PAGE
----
The Psychology Department faculty and staff continue to produce cutting edge research. Read below to learn more about our research labs.
Acculturation, Diversity, and Psychopathology Team (ADAPT)
Research in the ADAPT seeks to understand the impact of ethnicity and culture on psychopathology and adjustment. Our team is interested in intrapersonal characteristics, close social relationships, and intercultural contact as determinants of alcohol (mis)use and other mental health outcomes. We aim to use this research to inform and influence clinical interventions that are most effective in alleviating distress and improving psychological functioning across diverse ethnocultural groups.
Contact: P. Priscilla Lui, Ph.D.
Anxiety and Depression Research Center
The Anxiety and Depression Research Center specializes in basic and applied research of anxiety, mood, and affect dysregulation disorders. Current research includes investigations of novel treatment approaches for anxiety and depression, biomarkers in anxietydisorders and chronic disease (asthma), fear extinction mechanisms of exposure therapy, and mediators and moderators in individuals with affective dysregulations, including non-suicidal self-injury.
Contact: Alicia Meuret and Thomas Ritz
Assessment, Measurement, Personality, & Psychopathology (AMPP) Lab
Research in the AMPP Lab broadly covers psychopathology and normal-range personality traits. Much of our work focuses on measurement, structure, and assessment. In addition, we are interested in how psychopathology and personality relate to each other, whether psychopathology is dimensional or categorical, and how personality changes over time.
Contact: Mike Chmielewski
Family Health and Development Lab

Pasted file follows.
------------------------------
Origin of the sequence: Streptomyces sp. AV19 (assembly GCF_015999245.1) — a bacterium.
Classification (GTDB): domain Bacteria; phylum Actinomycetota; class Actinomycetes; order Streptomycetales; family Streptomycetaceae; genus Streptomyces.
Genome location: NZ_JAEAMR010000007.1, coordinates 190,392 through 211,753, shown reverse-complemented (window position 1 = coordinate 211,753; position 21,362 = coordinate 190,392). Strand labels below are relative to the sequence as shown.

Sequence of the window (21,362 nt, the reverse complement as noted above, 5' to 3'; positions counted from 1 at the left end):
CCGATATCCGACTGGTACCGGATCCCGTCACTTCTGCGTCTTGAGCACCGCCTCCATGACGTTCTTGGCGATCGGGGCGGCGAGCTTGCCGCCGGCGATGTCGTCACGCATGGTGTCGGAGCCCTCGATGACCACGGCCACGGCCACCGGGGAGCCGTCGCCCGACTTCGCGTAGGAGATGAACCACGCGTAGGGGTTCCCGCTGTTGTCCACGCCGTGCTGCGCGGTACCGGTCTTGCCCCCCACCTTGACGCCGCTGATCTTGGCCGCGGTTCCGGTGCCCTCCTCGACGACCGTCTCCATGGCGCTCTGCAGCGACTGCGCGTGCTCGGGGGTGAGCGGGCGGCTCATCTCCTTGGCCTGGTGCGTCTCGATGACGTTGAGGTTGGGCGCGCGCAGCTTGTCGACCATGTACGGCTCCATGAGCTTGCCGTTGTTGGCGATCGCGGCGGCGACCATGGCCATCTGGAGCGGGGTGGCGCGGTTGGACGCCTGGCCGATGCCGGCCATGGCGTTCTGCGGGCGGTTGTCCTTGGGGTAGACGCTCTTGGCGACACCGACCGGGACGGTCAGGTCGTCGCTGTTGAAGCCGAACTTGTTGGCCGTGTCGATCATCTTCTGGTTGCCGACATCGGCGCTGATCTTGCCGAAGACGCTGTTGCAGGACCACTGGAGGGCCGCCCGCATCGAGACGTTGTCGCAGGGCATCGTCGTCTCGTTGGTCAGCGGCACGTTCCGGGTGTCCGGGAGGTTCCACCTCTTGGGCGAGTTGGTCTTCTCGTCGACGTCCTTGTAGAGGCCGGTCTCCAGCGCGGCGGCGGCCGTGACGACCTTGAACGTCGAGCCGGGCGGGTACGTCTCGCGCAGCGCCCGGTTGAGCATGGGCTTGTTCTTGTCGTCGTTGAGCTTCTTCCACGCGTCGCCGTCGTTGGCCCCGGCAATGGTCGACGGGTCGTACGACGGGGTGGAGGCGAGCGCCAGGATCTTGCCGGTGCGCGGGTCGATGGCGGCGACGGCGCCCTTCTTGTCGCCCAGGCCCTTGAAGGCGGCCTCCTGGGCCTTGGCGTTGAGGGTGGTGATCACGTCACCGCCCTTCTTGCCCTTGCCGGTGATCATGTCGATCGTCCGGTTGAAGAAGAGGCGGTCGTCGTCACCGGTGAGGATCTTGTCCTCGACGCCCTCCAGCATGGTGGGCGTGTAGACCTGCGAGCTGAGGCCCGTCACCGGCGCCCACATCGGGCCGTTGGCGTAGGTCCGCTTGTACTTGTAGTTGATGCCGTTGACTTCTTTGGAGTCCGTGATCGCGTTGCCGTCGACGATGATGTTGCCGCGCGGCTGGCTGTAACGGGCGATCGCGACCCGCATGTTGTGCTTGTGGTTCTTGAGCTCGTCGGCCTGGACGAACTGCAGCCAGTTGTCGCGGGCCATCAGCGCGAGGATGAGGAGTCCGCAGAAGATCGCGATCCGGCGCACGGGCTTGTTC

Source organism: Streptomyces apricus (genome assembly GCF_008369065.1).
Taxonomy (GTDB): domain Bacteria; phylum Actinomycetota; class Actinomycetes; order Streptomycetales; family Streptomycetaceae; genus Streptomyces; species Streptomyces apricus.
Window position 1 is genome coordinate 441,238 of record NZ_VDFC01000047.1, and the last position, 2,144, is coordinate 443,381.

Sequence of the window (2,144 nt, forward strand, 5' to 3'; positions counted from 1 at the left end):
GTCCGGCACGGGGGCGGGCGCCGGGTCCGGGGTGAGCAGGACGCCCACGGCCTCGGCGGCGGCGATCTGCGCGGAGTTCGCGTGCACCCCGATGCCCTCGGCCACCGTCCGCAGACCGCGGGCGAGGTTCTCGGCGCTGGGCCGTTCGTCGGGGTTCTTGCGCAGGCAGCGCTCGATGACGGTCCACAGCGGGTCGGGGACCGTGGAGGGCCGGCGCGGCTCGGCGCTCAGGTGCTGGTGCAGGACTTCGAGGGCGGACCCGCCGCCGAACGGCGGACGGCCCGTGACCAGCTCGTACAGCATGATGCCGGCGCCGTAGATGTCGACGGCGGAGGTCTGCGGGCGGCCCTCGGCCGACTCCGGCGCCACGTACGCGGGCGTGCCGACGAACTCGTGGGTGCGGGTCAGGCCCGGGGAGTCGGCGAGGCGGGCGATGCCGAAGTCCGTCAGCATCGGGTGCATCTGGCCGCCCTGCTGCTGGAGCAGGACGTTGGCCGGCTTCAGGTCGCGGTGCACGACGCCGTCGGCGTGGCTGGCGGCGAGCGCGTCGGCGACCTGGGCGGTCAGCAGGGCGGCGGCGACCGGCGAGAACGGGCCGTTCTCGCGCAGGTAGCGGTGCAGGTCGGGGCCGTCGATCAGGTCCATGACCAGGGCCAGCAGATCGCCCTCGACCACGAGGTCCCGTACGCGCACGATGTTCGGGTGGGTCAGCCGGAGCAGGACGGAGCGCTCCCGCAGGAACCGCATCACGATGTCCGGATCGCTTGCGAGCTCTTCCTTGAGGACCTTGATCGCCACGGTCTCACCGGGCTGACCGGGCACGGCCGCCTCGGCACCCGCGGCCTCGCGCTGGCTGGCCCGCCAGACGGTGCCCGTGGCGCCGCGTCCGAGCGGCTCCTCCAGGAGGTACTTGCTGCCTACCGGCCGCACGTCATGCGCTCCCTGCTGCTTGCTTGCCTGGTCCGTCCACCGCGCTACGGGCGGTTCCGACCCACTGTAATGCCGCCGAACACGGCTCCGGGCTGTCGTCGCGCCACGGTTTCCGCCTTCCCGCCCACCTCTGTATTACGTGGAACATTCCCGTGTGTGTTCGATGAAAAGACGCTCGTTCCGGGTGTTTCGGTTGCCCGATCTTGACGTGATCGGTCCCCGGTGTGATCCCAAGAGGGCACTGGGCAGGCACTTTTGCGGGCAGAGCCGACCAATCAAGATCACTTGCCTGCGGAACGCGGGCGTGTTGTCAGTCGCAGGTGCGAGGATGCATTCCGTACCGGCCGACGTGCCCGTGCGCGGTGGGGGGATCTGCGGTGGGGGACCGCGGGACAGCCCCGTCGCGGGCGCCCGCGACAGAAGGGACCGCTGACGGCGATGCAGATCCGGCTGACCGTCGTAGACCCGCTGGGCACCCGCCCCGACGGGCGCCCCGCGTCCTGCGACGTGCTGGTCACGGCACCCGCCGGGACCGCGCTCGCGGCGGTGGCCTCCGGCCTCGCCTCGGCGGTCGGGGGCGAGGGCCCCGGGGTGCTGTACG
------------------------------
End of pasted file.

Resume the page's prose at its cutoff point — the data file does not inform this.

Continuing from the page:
The Family Health and Development Lab conducts research with children and families. The goal of this work is to better understand how families get along from day to day and how family functioning is related to family members' mental health and well-being.
Contact: Chrystyna Kouros
Family Research Center
The Family Research Center advances and disseminates scientific knowledge on family functioning. The impact of our research is far reaching, with research findings and interventions being utilized across the country and also internationally. Through our research, and in collaboration with area agencies, we provide vital support to victims of interpersonal violence, children who witness such violence, children who are abused, and teens and young adults who experience physical, emotional, and sexual violence in their own interpersonal relationships.
Contact: Ernest Jouriles and Renee McDonald
Parenting Research Lab
The Parenting Research Lab focuses on understanding the determinants and significance of the parent-child relationship in development. Much of our research has addressed the proximate causes of parental behavior with an emphasis on parental social cognition. We are currently examining parental yelling form both the parents' and children's perspective.
Contact: George Holden
Social and Clinical Neuroscience Lab
The Social and Clinical Neuroscience Lab examines interactions between neurobiological and psychological factors that contribute to individual differences in social processes (e.g., social cognition, prosocial behavior, interpersonal stress) and mental health. In particular, the lab focuses on the neuropeptides oxytocin and vasopressin. To conduct this work, the lab integrates social and clinical psychology with neuroscientific methods including genetics, neuroendocrine measurement, pharmacological administration, and neuroimaging. PI: Benjamin A. Tabak